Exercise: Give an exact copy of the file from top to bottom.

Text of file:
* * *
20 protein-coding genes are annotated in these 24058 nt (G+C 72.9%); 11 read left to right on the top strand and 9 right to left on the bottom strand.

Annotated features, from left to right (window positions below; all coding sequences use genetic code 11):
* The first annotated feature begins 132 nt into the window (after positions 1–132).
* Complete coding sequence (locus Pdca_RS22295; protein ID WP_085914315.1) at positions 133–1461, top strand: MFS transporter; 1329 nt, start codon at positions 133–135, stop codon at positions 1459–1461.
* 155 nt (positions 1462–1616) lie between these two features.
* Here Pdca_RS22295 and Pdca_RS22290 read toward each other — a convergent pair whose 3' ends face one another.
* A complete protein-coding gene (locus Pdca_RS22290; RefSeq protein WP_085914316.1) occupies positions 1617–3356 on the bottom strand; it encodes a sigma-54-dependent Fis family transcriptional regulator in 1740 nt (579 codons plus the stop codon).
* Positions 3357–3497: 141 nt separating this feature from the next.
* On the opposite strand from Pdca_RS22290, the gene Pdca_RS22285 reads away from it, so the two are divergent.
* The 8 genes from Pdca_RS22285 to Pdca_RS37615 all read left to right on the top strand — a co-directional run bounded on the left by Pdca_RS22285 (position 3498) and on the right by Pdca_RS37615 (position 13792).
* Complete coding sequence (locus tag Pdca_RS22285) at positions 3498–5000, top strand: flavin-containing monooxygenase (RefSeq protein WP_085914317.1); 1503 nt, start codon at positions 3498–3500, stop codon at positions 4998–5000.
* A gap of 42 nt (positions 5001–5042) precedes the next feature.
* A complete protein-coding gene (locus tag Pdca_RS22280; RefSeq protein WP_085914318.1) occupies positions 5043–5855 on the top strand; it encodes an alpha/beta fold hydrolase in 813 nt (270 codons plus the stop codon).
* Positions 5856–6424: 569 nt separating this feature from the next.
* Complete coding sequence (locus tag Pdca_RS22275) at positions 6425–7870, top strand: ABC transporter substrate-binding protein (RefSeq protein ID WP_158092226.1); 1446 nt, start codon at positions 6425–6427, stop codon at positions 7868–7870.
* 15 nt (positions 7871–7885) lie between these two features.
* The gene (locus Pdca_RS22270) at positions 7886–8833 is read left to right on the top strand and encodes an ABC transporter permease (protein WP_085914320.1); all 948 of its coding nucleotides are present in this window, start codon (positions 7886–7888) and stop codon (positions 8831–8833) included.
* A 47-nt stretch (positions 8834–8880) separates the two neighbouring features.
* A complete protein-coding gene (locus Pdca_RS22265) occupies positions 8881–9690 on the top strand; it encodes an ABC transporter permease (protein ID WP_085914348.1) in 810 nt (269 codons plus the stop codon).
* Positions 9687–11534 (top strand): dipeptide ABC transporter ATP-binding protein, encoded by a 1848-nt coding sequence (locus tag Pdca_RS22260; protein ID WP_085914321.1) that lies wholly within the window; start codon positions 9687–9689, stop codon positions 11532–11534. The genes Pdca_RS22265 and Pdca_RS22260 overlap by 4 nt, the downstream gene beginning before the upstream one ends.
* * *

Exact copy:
20 protein-coding genes are annotated in these 24058 nt (G+C 72.9%); 11 read left to right on the top strand and 9 right to left on the bottom strand.

Annotated features, from left to right (window positions below; all coding sequences use genetic code 11):
* The first annotated feature begins 132 nt into the window (after positions 1–132).
* Complete coding sequence (locus Pdca_RS22295; protein ID WP_085914315.1) at positions 133–1461, top strand: MFS transporter; 1329 nt, start codon at positions 133–135, stop codon at positions 1459–1461.
* 155 nt (positions 1462–1616) lie between these two features.
* Here Pdca_RS22295 and Pdca_RS22290 read toward each other — a convergent pair whose 3' ends face one another.
* A complete protein-coding gene (locus Pdca_RS22290; RefSeq protein WP_085914316.1) occupies positions 1617–3356 on the bottom strand; it encodes a sigma-54-dependent Fis family transcriptional regulator in 1740 nt (579 codons plus the stop codon).
* Positions 3357–3497: 141 nt separating this feature from the next.
* On the opposite strand from Pdca_RS22290, the gene Pdca_RS22285 reads away from it, so the two are divergent.
* The 8 genes from Pdca_RS22285 to Pdca_RS37615 all read left to right on the top strand — a co-directional run bounded on the left by Pdca_RS22285 (position 3498) and on the right by Pdca_RS37615 (position 13792).
* Complete coding sequence (locus tag Pdca_RS22285) at positions 3498–5000, top strand: flavin-containing monooxygenase (RefSeq protein WP_085914317.1); 1503 nt, start codon at positions 3498–3500, stop codon at positions 4998–5000.
* A gap of 42 nt (positions 5001–5042) precedes the next feature.
* A complete protein-coding gene (locus tag Pdca_RS22280; RefSeq protein WP_085914318.1) occupies positions 5043–5855 on the top strand; it encodes an alpha/beta fold hydrolase in 813 nt (270 codons plus the stop codon).
* Positions 5856–6424: 569 nt separating this feature from the next.
* Complete coding sequence (locus tag Pdca_RS22275) at positions 6425–7870, top strand: ABC transporter substrate-binding protein (RefSeq protein ID WP_158092226.1); 1446 nt, start codon at positions 6425–6427, stop codon at positions 7868–7870.
* 15 nt (positions 7871–7885) lie between these two features.
* The gene (locus Pdca_RS22270) at positions 7886–8833 is read left to right on the top strand and encodes an ABC transporter permease (protein WP_085914320.1); all 948 of its coding nucleotides are present in this window, start codon (positions 7886–7888) and stop codon (positions 8831–8833) included.
* A 47-nt stretch (positions 8834–8880) separates the two neighbouring features.
* A complete protein-coding gene (locus Pdca_RS22265) occupies positions 8881–9690 on the top strand; it encodes an ABC transporter permease (protein ID WP_085914348.1) in 810 nt (269 codons plus the stop codon).
* Positions 9687–11534 (top strand): dipeptide ABC transporter ATP-binding protein, encoded by a 1848-nt coding sequence (locus tag Pdca_RS22260; protein ID WP_085914321.1) that lies wholly within the window; start codon positions 9687–9689, stop codon positions 11532–11534. The genes Pdca_RS22265 and Pdca_RS22260 overlap by 4 nt, the downstream gene beginning before the upstream one ends.